Psychological profiling may be described as a method of suspect identification which seeks to identify a person's mental, emotional, and personality characteristics (as manifested in things done or left at the crime scene). This was used in the investigation of the serial murders committed by Ted Bundy. Dr. Richard B. Jarvis, a psychiatrist with expertise on the criminal mind, predicted the age range of Bundy, his sexual psychopathy, and his above average intellect.
A further, more detailed example of how psychological profiling may be performed is the investigation of Gary Leon Ridgway, also known as the Green River Killer. This case also demonstrates the potential for incorrect predictions. John E. Douglas, an investigator who worked for the FBI, provided a twelve-page profile, which stated the suspect was:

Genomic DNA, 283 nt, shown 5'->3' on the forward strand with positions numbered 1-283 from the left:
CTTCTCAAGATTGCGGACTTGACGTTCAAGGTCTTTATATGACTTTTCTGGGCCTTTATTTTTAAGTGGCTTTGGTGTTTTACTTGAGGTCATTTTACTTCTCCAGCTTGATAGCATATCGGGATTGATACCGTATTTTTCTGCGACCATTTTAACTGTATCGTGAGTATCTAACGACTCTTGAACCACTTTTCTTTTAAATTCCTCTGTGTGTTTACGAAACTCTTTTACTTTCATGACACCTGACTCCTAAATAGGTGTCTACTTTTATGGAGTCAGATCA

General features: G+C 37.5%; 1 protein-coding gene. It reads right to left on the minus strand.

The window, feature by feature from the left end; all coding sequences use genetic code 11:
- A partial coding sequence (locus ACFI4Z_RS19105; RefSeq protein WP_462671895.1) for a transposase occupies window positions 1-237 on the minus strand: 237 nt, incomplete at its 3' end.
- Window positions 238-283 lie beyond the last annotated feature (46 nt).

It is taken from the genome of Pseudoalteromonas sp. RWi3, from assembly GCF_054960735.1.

However, the profile created for Ridgway also revealed characteristics that did not apply to him, such as being an outdoorsman and being incapable of closeness to other people. Ridgway was not an outdoorsman, but frequented the Green River with one of his wives, and also had a very close relationship with his last wife, which contradicted the point in the profile of being incapable of closeness.
One type of criminal profiling is referred to as linkage analysis. Gerard N. Labuschagne (2006) defines linkage analysis as "a form of behavioral analysis that is used to determine the possibility of a series of crimes as having been committed by one offender." Gathering many aspects of the offender’s crime pattern such as modus operandi, ritual or fantasy-based behaviors exhibited, and the signature of the offender help to establish a basis for a linkage analysis. An offender’s modus operandi is his or her habits or tendencies during the killing of the victim. An offender’s signature is the unique similarities in each of his or her kills. Mainly, linkage analysis is used when physical evidence, such as DNA, cannot be collected.